Does it seem like we’ve been here before? A barrel of Brent Crude (the truest indicator of worldwide oil scarcity) sits at $118, up from $75 per barrel in July 2010 – a 57% increase in eleven months. In the U.S., the average price of gasoline is $3.69 per gallon this week, up 37% in the last year and up 100% in the last 30 months. The pundits and politicians are responding predictably. They blame the Libyan revolution, the dreaded speculators and that old fallback – Big Oil. When the Middle East turmoil began in earnest in January, gas prices had already risen 15% in three months, spurred by increased worldwide demand and by Ben Bernanke’s printing press. Congressmen have reacted in their usual kneejerk politically motivated fashion by demanding that supplies be released from the Strategic Oil Reserve. Congress has a little trouble with the concept of “strategic.” They also have difficulty dealing with a reality that has been staring them in the face for decades. Politicians will always disregard prudent, long-term planning for vote-generating talk and gestures.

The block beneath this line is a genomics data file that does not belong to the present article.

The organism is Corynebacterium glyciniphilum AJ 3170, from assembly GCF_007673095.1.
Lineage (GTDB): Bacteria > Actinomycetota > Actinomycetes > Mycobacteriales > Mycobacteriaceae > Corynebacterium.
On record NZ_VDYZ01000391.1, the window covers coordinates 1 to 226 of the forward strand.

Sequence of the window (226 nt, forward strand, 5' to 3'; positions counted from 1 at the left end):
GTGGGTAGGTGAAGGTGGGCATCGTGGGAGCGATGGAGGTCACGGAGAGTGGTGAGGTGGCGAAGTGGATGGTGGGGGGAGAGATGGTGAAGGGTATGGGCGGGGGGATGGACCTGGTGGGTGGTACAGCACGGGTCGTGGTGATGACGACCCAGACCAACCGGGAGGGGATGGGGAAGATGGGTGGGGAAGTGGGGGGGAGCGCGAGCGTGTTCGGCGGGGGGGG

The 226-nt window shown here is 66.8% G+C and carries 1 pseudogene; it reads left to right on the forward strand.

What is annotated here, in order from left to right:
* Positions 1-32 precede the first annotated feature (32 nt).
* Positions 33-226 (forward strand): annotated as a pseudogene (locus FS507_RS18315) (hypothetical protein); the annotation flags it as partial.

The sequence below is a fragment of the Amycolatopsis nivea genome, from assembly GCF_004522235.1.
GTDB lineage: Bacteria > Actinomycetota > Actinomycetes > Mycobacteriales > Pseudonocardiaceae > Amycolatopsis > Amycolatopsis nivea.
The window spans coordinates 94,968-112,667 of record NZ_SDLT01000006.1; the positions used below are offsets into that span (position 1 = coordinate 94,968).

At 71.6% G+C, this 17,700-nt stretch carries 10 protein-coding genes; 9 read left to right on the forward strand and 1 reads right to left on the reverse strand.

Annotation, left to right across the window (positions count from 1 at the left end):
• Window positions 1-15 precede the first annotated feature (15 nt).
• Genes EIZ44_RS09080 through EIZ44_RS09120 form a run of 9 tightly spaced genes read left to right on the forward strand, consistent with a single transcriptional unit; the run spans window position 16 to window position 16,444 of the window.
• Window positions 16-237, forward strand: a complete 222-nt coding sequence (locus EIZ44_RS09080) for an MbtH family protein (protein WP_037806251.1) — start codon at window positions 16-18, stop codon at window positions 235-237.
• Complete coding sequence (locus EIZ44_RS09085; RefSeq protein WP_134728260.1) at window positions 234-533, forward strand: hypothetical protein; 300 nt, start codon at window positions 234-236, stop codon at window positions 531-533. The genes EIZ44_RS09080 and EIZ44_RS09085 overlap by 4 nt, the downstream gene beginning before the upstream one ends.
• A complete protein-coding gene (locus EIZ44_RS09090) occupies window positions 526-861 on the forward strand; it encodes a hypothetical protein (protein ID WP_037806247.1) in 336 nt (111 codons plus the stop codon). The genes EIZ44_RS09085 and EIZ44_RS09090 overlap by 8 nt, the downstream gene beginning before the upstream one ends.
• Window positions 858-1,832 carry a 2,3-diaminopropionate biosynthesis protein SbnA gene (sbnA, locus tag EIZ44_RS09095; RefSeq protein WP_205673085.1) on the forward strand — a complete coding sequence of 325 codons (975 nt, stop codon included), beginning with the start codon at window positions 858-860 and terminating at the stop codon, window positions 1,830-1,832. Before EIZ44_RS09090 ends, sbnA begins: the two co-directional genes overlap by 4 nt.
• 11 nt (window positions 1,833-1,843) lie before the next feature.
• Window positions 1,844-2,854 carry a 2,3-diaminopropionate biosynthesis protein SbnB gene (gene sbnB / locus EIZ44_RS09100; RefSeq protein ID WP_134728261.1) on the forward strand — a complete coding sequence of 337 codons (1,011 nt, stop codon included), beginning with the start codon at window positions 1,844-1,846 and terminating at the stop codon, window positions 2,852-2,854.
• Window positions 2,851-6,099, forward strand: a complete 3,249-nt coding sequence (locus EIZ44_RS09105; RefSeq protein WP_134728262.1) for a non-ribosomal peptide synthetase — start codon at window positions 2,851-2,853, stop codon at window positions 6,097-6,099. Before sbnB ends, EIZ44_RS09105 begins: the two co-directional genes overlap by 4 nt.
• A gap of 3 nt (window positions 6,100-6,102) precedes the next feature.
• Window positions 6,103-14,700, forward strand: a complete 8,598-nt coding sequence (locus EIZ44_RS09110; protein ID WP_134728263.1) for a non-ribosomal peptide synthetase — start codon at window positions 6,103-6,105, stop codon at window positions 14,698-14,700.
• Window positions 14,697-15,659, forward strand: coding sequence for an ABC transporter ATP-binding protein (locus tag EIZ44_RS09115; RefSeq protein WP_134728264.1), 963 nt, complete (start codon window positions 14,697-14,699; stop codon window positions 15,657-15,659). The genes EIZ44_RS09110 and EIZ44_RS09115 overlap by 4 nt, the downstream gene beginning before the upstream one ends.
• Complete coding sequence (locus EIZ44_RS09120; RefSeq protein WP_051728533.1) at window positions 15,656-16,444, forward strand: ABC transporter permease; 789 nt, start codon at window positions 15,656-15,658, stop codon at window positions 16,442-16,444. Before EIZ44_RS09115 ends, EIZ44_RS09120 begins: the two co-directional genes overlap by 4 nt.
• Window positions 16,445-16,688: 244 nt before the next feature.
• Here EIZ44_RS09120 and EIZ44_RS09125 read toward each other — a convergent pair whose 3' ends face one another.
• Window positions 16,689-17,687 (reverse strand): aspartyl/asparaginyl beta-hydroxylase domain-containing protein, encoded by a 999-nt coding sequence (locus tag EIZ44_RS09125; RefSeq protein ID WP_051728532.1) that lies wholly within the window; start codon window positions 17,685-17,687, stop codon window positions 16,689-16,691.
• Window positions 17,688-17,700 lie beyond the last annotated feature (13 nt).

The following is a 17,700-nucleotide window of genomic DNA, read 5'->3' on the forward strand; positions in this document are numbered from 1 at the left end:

It's Not Just Alternative Energy Versus Fossil Fuels or Nuclear - Energy Has to Become DECENTRALIZEDSubmitted by George Washington on 04/21/2011 10:28 -0500
The question of centralization versus decentralization might be even more important than fossil fuels versus nuclear versus alternative energy …